Highlights from Volumes Zurich. A summer edition with an early autumn feel.


This Saturday I joined the art book fair Volumes Zurich for the first time. Eight hours surrounded by other artists, publishers, and visitors passionate about beautiful books in print. I have to admit, going in I thought it would feel like a long day to spend at a table, but in the end it was all over in a flash. Which was really nice. It is always better to leave with the feeling of “wanting more of” than the opposite.

The venue was informal and well-equipped, everything within easy reach allowing for a quick settling in. A big thank you to the organising team for the well thought out setup and easygoing approach.

I have planned for many large events and global trade shows in the past, but this time around it feels so very different. There is no large team to coordinate, and no “corporate” budget behind. It is a single person table. It should be far simpler to set up, yet it feels in some ways more daunting.

Every audience is different, explores and looks for different details. As a first event with a new audience, my main goal was to learn. And learn I did.

Through discussions with other artists, or simply observing how the day and crowd unfolded. Sunday was spent taking down notes on how to carry these learnings back into my edition development and showcasing processes.

Setting up for the day

Exchanging on the beauty of traditional ink painting

With fellow artists Verica Kovacevska and Manuel Giron, equally present at the fair

I paint in a very traditional art form – Japanese ink painting – and my editions so far are the result of that practice of brush on paper. They are also the result of wishing to support the environment of artisans and techniques surrounding this tradition.

All my books are handmade. They always use the Japanese stab binding method, and are printed on acid free, uncoated papers. The fine pigment prints newly developed are a tribute to the beauty and expression of handmade washi.

On my desk was also a mulberry paper (kozo) scroll from a Japanese paper mill. This is the most traditional media for calligraphy and ink painting in Japan. More on why I brought this scroll in a minute.

I was happy to feel the curiosity of visitors and artists towards the practice of ink painting. Also to share about the beauty and happiness of chasing the minute details within ever evolving nature, and being truly “present” in the moment of creation.

Thank you to everyone who dropped by my table this Saturday, for your curiosity and engaging questions. On what was perhaps one of the nicest coincidences of the day, the lovely local design studio behind the wood postcard holders on my table display – bienvenue studios – was also in attendance. It was a pleasure to greet the designer duo in person.

Creating a season and site-specific artwork

My scroll piece, finally complete with a rainy partial view of Lettenviadukt

I wanted visitors to experience my artistic practice unfolding before their eyes. There is as much pleasure in painting as in answering questions about my work. Painting live felt like a good way to prompt discussion on ink painting.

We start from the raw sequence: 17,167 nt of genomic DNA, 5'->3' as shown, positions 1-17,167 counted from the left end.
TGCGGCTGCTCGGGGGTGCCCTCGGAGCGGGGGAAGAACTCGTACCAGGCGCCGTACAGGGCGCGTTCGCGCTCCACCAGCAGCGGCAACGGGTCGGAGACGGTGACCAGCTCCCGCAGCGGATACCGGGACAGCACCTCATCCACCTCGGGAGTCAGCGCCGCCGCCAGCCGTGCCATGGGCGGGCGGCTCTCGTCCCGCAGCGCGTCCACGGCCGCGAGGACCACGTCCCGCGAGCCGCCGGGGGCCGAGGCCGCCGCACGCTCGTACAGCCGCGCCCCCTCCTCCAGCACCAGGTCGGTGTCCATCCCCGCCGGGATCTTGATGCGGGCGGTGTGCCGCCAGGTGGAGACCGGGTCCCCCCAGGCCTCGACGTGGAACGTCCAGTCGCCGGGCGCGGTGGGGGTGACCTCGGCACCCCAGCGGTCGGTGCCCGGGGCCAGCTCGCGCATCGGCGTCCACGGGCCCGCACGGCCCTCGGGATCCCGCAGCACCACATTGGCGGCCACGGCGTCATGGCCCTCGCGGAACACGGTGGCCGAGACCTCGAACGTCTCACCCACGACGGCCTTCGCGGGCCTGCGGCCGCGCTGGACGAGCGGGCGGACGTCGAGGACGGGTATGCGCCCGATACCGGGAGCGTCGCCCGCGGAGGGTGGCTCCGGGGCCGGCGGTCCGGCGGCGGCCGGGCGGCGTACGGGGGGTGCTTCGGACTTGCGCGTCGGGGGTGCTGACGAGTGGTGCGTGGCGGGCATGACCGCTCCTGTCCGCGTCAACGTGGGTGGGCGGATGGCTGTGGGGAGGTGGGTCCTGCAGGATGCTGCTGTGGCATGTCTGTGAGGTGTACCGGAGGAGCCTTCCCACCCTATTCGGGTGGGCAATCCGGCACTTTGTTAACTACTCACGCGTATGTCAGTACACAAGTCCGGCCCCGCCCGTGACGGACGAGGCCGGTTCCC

I had several early thoughts about what to paint, and the format, but nothing really felt quite right. Either too small for people to see, too large to work from a narrow table, or too cumbersome to move around and store away if the weather took a turn for the worse. It was the night before, and I still hadn’t settled on a format I felt would work. I favoured brush pens over ink sticks for convenience.

Finally, when picking up a small folder of works, I bumped into the long narrow Kozo scroll box seen above. This is small, light and practical to move around and work with. Also, it is a fairly long roll, it will always have enough white space left to showcase the beauty of washi, and for me to paint to my heart’s content. I can simply start a landscape and continue as time and mood allows. Well, isn’t that just perfect?

I started the landscape with the flowers and foliage of late summer in Zurich. We have sunflowers, large daisies and poppies. In some places also cosmos. Because it is cold, way too cold for end of August (15 degrees celsius) tree foliage is still green but starting to show hints of golden yellow here and there. That will be the colour accent I will add only at the very end, once the monochrome ink is done.

The final inspiration strokes

Mid-afternoon a downpour hits the landscape outside the fair venue. I was lucky to select a table that allowed me to easily see the street and a corner of the Lettenviadukt. That downpour inspires me to throw some water on the paper, and paint an energetic rain scene featuring the corner view of the Viadukt. Once the paper is dry sometime later I add the touches of green and gold colour. Now I have more than photos, I have a piece to remember this day by.

See the short clip from my table above for a full view of the landscape. If you missed the book fair, I have some good news.

Until September 30, if you order “The Tea House Diary” handmade notebook together with any other item on my online shop, your order will qualify for free shipping. Simply add the code “FREETEA” on your cart before completing the checkout process. Until we meet again, keep reading, keep well.


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